The most interesting part of chapter two is that it has absolutely nothing to do with chapter one. Sure, the characters are the same, but von Trier could have literally cut the first hour-and-five-minutes off this thing and still delivered a solid feature. In fact, the opening montage of Justine's doomsday visions (oh, yeah, she's psychic on top of everything else) drains nearly all the tension out of the last twenty minutes. We know the planets will collide, so we also know that Claire's late-picture sense of relief will be short-lived (she mistakenly believes that Melancholia is receding from Earth's orbit).

Melancholia is a gorgeous film. Manuel Alberto Claro lends an otherworldly quality to Claire and John's remote mansion and surrounding countryside. He's so good, in fact, that all of the deliberately surreal imagery feels gratuitous--worse, it feels like von Trier is using his cinematographer to show off. The director's previous film, Antichrist (also starring Gainsbourg), was a triumph of artsiness and atmosphere that occasionally strayed into the inscrutably weird. Mostly, though, it told a straightforward story. Melancholia is another in the line of tired, Choose Your Own Adventure-style stories that asks the audience to do the screenwriter's work for them. Fortunately, the narrative and visual flourishes are restrained in the film's second half.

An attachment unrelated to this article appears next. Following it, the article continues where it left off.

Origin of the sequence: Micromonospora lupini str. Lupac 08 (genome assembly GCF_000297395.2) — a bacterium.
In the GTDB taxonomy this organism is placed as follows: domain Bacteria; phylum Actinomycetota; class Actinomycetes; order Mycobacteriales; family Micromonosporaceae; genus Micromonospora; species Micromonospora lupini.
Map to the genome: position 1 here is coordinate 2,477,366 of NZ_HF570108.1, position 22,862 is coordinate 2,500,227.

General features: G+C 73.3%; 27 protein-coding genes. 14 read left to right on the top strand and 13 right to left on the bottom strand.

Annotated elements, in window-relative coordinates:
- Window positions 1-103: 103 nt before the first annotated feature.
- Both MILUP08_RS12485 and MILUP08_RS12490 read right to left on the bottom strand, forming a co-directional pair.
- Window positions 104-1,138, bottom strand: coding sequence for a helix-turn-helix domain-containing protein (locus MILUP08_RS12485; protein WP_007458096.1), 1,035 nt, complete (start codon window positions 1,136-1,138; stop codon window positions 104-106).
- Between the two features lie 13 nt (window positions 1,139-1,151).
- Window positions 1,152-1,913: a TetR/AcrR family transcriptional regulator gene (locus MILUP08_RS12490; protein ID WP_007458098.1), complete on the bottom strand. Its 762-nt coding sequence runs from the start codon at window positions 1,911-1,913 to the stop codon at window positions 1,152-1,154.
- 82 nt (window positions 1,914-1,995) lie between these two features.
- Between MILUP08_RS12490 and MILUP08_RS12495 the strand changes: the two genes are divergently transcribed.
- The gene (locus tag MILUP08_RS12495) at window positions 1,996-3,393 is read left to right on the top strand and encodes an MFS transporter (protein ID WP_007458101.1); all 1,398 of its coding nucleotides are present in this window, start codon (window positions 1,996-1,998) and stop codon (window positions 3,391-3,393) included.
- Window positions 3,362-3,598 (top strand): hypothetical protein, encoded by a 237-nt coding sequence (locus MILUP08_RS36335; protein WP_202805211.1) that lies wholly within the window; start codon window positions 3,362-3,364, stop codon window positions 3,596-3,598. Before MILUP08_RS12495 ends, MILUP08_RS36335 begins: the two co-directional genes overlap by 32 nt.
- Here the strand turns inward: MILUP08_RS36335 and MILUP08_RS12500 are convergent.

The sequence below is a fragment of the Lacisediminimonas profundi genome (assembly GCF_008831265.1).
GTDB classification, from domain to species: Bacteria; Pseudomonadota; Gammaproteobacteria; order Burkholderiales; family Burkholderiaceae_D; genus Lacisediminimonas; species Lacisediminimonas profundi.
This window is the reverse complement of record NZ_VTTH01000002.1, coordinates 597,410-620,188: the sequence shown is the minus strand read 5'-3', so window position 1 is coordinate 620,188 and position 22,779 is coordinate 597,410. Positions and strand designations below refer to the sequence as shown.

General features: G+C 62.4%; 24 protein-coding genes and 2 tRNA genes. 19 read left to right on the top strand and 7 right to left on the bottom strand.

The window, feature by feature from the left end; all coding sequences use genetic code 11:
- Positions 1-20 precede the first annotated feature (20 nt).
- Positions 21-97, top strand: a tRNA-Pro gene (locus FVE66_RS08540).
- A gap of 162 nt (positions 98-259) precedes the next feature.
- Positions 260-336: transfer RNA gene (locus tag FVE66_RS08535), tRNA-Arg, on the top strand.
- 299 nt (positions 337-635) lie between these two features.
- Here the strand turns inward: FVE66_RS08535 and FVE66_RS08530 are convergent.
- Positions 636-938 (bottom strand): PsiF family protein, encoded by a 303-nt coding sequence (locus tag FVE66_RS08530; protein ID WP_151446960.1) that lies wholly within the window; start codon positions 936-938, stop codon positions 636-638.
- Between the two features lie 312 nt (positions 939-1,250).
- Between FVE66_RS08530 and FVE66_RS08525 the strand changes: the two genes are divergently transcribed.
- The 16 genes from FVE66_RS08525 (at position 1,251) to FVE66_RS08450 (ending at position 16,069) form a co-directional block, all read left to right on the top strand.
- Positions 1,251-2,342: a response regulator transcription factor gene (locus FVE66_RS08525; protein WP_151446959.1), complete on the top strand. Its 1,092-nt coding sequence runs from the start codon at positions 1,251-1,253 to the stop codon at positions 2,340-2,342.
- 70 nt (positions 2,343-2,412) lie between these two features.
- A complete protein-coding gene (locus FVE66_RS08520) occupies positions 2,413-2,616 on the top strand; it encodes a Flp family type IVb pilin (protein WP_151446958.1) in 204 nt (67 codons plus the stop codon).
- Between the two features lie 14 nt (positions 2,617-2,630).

Like von Trier's film, my heart is divided in two. I highly recommend Melancholia for the screenplay, performances, and lovely, solemn atmosphere of the second hour. But I can't suggest that anyone put themselves through chapter one. Life's too short for that nonsense.

Note: I'd like to believe in a parallel reality, one where Gainsbourg won Cannes' top acting prize instead of Dunst. Maybe it was a case of low expectations blowing eager minds, but I didn't see anything in Dunst's performance that couldn't have been executed just as well by any one of her Bring It On co-stars. She's fine, but "fine" doesn't cut it when starring in a film with a truly powerful actor like Gainsbourg. Her gut-wrenching, paranoid turn just about had me looking out the window for irregular formations in the sky.